What this case makes clear is that there is now a five-justice majority of morally compromised liberals who believe they have the right to dictate policy to the American people on the most important issues we face. And they will continue to do until somebody stops them.

What can be done? Three constitutional options are available. One, we can wait hundreds of years for the unlikely constellation of a filibuster-proof conservative majority in the Senate, a conservative president fiercely committed to the Constitution and to life, and enough vacancies on the Court to be filled with constitutionalists. While we wait for that to happen, America as we know it will likely vanish from the earth and slide into moral oblivion.

Or we can impeach these out of control justices, all five of them, for violating their oath of office through judicial activism. It’s time to start this conversation again, with our representatives and our senators. Every time we see them, we need to ask them when they will start impeachment proceedings against renegade justices. If it’s doable at all, it will require the election of 67 senators committed to the Constitution and the right to life. By the time we get to that point, America likewise will probably have already descended into an irredeemable abyss.The last time we impeached a member of the Supreme Court was 1804 and the effort failed.

The only other option, an option which has the advantage of offering an immediate antidote, is for governors and state legislatures to take their stand on the Constitution and refuse to submit to an obviously immoral, illegal,and unconstitutional ruling. Wisconsin’s governor and state legislature did this in response to the Dred Scott ruling in 1858, by simply declaring that the Dred Scott decision was null and void in their state.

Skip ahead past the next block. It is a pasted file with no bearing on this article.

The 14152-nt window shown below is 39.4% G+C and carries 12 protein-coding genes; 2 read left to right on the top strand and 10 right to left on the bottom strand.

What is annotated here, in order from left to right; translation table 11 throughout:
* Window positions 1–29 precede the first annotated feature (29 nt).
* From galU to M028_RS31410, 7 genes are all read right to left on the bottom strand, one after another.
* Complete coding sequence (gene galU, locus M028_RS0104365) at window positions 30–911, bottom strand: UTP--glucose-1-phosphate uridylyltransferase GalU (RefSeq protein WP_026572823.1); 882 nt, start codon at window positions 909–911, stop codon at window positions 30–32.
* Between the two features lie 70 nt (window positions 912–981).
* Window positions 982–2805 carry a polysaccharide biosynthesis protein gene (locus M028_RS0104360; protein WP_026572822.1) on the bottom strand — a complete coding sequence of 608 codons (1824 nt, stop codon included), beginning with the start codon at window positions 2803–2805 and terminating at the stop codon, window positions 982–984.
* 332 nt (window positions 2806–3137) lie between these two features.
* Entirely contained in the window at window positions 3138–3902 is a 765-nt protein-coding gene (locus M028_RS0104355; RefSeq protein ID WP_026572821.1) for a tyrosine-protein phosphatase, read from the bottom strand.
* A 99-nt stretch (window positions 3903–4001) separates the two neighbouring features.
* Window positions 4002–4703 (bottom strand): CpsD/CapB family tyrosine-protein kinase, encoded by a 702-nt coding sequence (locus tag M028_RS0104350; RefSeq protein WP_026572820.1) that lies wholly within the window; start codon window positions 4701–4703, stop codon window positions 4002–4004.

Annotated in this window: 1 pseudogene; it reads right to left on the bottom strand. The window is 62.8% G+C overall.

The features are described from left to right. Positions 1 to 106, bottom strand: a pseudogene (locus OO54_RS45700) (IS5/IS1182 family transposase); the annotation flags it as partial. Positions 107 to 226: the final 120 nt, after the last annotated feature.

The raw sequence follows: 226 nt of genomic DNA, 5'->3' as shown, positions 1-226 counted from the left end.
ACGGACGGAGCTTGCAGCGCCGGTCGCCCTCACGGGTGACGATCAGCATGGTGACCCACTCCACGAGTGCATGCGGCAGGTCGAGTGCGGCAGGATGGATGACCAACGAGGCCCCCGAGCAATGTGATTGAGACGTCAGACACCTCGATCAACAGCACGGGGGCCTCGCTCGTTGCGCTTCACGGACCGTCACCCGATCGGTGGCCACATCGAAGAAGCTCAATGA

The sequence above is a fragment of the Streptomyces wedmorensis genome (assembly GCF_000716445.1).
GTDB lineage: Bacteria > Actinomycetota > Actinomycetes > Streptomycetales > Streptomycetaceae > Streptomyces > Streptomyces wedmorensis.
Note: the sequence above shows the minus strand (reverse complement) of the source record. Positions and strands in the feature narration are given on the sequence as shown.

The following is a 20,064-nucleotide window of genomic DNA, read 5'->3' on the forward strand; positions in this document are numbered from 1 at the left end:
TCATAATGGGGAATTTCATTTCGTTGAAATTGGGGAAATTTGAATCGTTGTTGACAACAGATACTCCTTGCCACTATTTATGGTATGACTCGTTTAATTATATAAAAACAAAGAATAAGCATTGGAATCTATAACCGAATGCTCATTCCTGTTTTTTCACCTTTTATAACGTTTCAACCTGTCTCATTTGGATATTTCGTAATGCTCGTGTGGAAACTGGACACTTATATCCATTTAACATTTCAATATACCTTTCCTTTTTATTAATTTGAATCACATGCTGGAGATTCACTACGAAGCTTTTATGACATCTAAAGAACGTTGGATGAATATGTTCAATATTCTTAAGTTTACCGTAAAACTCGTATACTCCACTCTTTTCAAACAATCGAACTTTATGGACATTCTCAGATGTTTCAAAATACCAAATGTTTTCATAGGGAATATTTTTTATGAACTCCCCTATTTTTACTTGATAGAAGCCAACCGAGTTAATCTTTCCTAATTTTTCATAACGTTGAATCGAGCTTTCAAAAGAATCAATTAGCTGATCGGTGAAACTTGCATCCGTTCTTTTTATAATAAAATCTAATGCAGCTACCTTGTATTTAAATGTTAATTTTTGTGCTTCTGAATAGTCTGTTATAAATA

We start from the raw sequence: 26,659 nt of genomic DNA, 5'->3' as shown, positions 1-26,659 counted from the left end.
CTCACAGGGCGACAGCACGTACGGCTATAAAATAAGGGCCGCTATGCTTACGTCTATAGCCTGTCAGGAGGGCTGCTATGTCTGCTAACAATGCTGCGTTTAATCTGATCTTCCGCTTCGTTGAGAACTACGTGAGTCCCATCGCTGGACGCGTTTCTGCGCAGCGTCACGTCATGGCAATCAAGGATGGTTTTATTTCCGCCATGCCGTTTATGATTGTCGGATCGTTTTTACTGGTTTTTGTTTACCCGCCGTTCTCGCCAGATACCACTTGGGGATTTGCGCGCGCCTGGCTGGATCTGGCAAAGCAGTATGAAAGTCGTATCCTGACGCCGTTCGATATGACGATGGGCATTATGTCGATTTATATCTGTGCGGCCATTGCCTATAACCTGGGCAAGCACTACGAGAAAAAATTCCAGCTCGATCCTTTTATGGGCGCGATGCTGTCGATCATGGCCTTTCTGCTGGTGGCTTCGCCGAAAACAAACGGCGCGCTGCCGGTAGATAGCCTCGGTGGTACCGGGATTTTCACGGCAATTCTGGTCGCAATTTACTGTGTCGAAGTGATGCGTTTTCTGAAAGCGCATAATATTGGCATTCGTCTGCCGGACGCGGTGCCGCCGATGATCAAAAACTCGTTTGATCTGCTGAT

Abraham Lincoln essentially agreed. Lincoln said he would accept the Court’s ruling as it applied specifically to Scott, but he adamantly refused to accept that it had any precedential value anywhere else in the Union. “This decision,” said Lincoln, “was wanting in any claim to public confidence, and it is not ‘resistance,’ it is not factious, or even disrespectful, to treat it as not having quite established a settled doctrine for the land.”

This last option, the Lincoln-option, may be as unlikely as the first two. But it was morally and constitutionally correct with regard to slavery and, in my view, would be morally and constitutionally correct with regard to the sanctity of human life.

If there is a fourth alternative, somebody needs to come up with it real soon, before it is too late and America is beyond recovery. The clock is ticking.

The opinions expressed by columnists are their own and do not necessarily represent the views of Barb Wire.

Bryan Fischer
Bryan Fischer is the Director of Issue Analysis at the American Family Association. He has degrees from Stanford University and Dallas Theological Seminary. He pastored for 25 years in Idaho, where he served as the chaplain of the Idaho state senate and co-authored Idaho's marriage amendment. He came to AFA in 2009.